remove misdemeanor from record

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remove misdemeanor from record

Is it possible to have a misdemeanor for checking account fraud removed from my record? It’s been eight years. The amount of the check was $27.86.

Asked on April 14, 2009 under Criminal Law, Georgia


MD, Member, California Bar / FreeAdvice Contributing Attorney

Answered 14 years ago | Contributor

Review the following:

O.C.G.A. § 35-3-37  (2008)

§ 35-3-37.  Inspection of criminal records; purging, modifying, or supplementing of records

   (a) Nothing in this article shall be construed so as to authorize any person, agency, corporation, or other legal entity to invade the privacy of any citizen as defined by the General Assembly or the courts other than to the extent provided in this article.

(b) The center shall make a person's criminal records available for inspection by such person or his or her attorney upon written application to the center. Should the person or his or her attorney contest the accuracy of any portion of the records, it shall be mandatory upon the center to make available to the person or such person's attorney a copy of the contested record upon written application identifying the portion of the record contested and showing the reason for the contest of accuracy. Forms, procedures, identification, and other related aspects pertinent to access to records may be prescribed by the center.

(c) If an individual believes his or her criminal records to be inaccurate or incomplete, he or she may request the original agency having custody or control of the detail records to purge, modify, or supplement them and to notify the center of such changes. Should the agency decline to act or should the individual believe the agency's decision to be unsatisfactory, the individual or his or her attorney may, within 30 days of such decision, enter an appeal to the superior court of the county of his or her residence or to the court in the county where the agency exists, with notice to the agency, to acquire an order by the court that the subject information be expunged, modified, or supplemented by the agency of record. The court shall conduct a de novo hearing and may order such relief as it finds to be required by law. Such appeals shall be entered in the same manner as appeals are entered from the probate court, except that the appellant shall not be required to post bond or pay the costs in advance. If the aggrieved person desires, the appeal may be heard by the judge at the first term or in chambers. A notice sent by registered or certified mail or statutory overnight delivery shall be sufficient service on the agency having custody or control of disputed record that such appeal has been entered. Should the record in question be found to be inaccurate, incomplete, or misleading as set forth in paragraph (3) of subsection (d) of this Code section, the court shall order it to be appropriately expunged, modified, or supplemented by an explanatory notation. Each agency or individual in the state with custody, possession, or control of any such record shall promptly cause each and every copy thereof in his or her custody, possession, or control to be altered in accordance with the court's order. Notification of each such deletion, amendment, and supplementary notation shall be promptly disseminated to any individuals or agencies, including the center, to which the records in question have been communicated, as well as to the individual whose records have been ordered so altered.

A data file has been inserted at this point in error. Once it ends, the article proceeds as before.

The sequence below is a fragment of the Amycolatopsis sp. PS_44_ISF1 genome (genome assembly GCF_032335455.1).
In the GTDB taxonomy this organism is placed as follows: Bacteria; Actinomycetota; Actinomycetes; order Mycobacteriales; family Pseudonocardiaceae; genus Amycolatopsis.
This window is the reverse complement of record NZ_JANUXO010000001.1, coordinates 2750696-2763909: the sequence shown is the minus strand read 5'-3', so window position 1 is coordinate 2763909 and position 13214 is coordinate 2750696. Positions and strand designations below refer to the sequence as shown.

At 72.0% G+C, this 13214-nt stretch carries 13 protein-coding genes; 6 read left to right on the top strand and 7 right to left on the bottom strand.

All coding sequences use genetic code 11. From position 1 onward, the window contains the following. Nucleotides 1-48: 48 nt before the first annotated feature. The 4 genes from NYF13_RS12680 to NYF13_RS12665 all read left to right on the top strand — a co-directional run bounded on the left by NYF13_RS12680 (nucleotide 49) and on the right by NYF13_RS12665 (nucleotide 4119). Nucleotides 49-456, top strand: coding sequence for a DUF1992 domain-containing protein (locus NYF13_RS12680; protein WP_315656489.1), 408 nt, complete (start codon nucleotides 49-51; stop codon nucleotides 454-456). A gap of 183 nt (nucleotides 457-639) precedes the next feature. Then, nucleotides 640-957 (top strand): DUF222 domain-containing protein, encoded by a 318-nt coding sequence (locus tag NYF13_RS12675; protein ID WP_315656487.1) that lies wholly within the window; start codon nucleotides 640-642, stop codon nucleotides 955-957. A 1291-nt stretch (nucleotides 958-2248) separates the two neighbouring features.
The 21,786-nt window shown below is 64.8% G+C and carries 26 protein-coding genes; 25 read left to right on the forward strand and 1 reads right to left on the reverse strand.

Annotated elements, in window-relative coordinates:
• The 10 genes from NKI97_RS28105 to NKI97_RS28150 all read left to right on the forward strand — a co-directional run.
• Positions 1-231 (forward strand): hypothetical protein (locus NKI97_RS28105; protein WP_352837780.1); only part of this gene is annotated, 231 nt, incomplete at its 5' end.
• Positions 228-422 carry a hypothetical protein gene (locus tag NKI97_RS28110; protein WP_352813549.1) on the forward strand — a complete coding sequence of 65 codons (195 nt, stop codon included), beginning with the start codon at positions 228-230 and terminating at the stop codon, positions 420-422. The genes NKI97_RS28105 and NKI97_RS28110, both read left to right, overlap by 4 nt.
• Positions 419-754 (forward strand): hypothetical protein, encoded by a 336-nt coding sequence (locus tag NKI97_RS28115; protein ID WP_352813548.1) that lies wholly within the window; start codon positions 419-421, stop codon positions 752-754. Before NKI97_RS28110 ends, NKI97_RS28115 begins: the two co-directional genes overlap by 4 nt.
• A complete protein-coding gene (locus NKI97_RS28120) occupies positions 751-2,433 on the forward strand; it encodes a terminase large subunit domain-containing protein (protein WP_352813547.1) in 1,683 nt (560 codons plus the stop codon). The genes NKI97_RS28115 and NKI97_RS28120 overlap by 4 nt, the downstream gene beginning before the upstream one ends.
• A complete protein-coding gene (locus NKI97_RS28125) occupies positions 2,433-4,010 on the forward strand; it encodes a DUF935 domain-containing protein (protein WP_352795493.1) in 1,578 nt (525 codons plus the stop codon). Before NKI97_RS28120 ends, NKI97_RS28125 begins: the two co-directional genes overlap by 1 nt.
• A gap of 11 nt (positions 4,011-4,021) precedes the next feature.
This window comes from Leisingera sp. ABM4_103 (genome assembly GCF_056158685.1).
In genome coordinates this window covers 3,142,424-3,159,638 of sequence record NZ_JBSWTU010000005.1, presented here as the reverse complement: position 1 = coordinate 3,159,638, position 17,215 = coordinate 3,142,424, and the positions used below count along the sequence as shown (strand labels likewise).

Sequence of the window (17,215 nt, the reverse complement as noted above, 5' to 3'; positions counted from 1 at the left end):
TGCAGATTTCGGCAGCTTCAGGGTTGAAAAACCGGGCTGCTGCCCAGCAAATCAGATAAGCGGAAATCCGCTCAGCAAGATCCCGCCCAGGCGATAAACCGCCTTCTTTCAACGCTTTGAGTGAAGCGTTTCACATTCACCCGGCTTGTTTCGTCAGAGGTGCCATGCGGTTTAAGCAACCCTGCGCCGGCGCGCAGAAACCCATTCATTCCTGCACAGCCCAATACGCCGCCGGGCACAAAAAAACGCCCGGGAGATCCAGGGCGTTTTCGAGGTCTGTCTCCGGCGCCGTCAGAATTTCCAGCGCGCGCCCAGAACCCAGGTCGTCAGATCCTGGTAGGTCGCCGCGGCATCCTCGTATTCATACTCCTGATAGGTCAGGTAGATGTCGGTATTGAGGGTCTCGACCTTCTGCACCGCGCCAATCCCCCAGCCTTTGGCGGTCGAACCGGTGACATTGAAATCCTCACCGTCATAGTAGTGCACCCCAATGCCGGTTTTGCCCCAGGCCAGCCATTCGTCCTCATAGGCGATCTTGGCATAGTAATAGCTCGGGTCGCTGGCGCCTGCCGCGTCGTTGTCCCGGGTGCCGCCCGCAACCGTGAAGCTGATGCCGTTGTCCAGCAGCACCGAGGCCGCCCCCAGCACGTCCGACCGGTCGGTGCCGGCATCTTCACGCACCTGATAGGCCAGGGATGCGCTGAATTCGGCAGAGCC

IMPORTANT NOTICE: The Answer(s) provided above are for general information only. The attorney providing the answer was not serving as the attorney for the person submitting the question or in any attorney-client relationship with such person. Laws may vary from state to state, and sometimes change. Tiny variations in the facts, or a fact not set forth in a question, often can change a legal outcome or an attorney's conclusion. Although has verified the attorney was admitted to practice law in at least one jurisdiction, he or she may not be authorized to practice law in the jurisdiction referred to in the question, nor is he or she necessarily experienced in the area of the law involved. Unlike the information in the Answer(s) above, upon which you should NOT rely, for personal advice you can rely upon we suggest you retain an attorney to represent you.

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